stand for long.” Id. at 55. She testified that she cannot do laundry, but she can take
quick trips to buy groceries as long as she does not have to carry too much, can do “a
few dishes,” and can talk her older daughter through the process of cooking meals. Id.
at 60. The ALJ asked the VE whether there were jobs available for an individual with
plaintiff’s RFC who was “unable to sustain concentration, persistence, and pace
necessary to consistently fulfill work for eight hours a day, five days a week” and the VE
stated that there were not. Id. at 70.
The ALJ began her analysis of plaintiff’s credibility as follows:
[T]reating and examining sources have not documented the level of
corresponding physical dysfunction that one would expect, given her
allegation of such constant and severe pain to the extent that it prevents her
from sustaining any level of work activity. For example, EMG/nerve
conduction study results of her upper extremities from May 2008 returned
normal findings, as did an EMG study of her right upper extremity in 2010.
Results of an MRI of her cervical spine in 2008 indicated only minimal
degenerative changes, a CT scan of her head in 2009 indicated no acute
findings to explain her headache complaints, results of a 2009 x-ray of her
hands indicated no abnormalities, and a 2010 MRI of her lumbar spine
returned no evidence of disc herniation, spinal stenosis, or nerve root
impingement. Results of a later MRI of her right hand done in 2010 were
interpreted as unremarkable, with no evidence to support a diagnosis of
Exam findings are also less than supportive of a finding of significant
physical dysfunction, commensurate with her complaints of pain. The
physician who has provided pain management for the claimant, Divakara
Kedlaya, MD, noted during an early exam in January 2010 that the claimant
exhibited tenderness to palpation of the lumbar spine, tenderness in the
bilateral hands and wrists, a tremor, and lower left extremity numbness . . .
. During subsequent exams over the next two months, the claimant was
again noted to exhibit swelling and tenderness in her hands, and tenderness
in her spine, although neurological and psychological exam findings were
again deemed normal. During this same time frame, the claimant was being
treated by a rheumatologist, Patrick Timms, MD, for a possible diagnosis of
rheumatoid arthritis. However, in March and April 2010 this source noted
that the claimant’s rheumatoid factor results were only slightly elevated, she
exhibited only minimal swelling in her wrists and hands, she exhibited no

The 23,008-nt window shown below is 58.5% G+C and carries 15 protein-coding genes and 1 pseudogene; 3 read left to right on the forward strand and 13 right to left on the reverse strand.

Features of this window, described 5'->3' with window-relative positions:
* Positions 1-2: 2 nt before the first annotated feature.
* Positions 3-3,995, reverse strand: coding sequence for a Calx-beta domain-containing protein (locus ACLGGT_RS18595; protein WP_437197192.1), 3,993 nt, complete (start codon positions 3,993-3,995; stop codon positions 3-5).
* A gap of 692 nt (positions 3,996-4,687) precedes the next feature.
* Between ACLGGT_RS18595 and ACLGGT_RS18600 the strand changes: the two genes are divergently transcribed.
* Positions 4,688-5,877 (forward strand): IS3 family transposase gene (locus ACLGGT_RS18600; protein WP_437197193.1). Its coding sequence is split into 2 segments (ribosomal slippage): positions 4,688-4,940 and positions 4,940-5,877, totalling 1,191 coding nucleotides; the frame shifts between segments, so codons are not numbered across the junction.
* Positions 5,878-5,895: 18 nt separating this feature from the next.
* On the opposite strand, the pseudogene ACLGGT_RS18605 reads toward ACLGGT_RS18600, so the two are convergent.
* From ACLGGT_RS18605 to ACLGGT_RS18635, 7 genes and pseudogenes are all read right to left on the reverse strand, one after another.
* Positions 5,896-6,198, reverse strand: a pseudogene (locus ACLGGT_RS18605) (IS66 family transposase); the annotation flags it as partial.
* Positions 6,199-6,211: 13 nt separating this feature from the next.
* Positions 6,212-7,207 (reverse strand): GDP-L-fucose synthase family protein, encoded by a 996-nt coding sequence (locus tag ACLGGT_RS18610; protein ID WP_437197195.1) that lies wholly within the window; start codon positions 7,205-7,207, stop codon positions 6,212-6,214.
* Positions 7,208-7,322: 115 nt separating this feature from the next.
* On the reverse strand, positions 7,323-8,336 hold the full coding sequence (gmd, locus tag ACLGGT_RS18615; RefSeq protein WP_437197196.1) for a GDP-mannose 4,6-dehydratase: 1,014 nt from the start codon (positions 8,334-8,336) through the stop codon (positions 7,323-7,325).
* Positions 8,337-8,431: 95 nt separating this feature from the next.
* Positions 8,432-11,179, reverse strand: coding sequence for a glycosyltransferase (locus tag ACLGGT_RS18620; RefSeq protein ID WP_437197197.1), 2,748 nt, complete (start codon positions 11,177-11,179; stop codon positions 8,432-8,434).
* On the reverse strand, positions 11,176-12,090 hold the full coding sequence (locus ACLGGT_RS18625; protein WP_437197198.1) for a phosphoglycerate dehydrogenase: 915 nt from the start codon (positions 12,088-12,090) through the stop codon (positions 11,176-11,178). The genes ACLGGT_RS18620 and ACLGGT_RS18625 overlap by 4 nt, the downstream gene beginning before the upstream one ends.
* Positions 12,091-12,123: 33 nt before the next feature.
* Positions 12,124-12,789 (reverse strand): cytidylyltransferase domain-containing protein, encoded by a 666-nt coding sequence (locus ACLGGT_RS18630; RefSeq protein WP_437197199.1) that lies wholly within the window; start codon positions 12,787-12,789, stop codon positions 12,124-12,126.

signs of synovitis, and MRI results of her hand indicated no evidence of
rheumatoid arthritis. He concluded that she was primarily experiencing
symptoms of fibromyalgia, with no evidence of rheumatoid disease. . . .
R. at 32.
The ALJ concluded that plaintiff’s subjective complaints of pain were not entirely
credible based on the “medical evidence indicating improvement in her pain, lack of
evidence of significant physical dysfunction, her non-compliance with recommended
treatment, and the other inconsistencies detailed” in the ALJ’s decision. R. at 34. The
ALJ cited the following as evidence of inconsistency between plaintiff’s subjective
complaints of pain and the other record evidence: (1) medical sources documented
plaintiff’s complaints of pain, but not resulting functional limitations; (2) the examination
findings were “less than supportive of a finding of significant physical dysfunction”;
(3) plaintiff told Dr. Kedlaya in April 2010 that her pain was “under fair control” and that
she was sleeping better, but told Dr. Berens that her pain was not much better and she
was not sleeping well; (4) plaintiff told Dr. Kedlaya in July 2010 that she had stopped
smoking, but testified at the hearing that she still smokes “every once in a while”;
(5) plaintiff testified to performing daily activities in excess of her alleged activities at the
time she filed her claim, indicating a “significant improvement in her functional abilities”;
and (6) plaintiff is not regularly exercising or abstaining from cigarettes, despite Dr.
Kedlaya’s recommendation that she do so. R. at 32-34.
With respect to Dr. Berens’ opinions, the ALJ gave no weight to Dr. Berens’ July
2010 opinion, based on the ALJ’s finding that the opinion:
is not supported by [Dr. Berens’] own treatment notes to that time, which
reflect documentation primarily of the claimant’s pain complaints, but not of
any observed or tested physical dysfunction or specific physical limitation
resulting from this alleged pain. Furthermore, the claimant began reporting
improvement in her pain levels to Dr. Kedlaya beginning in June 2010, and
his treatment notes also fail to document the level of associated physical
dysfunction one would expect given the claimant’s reports of her pain.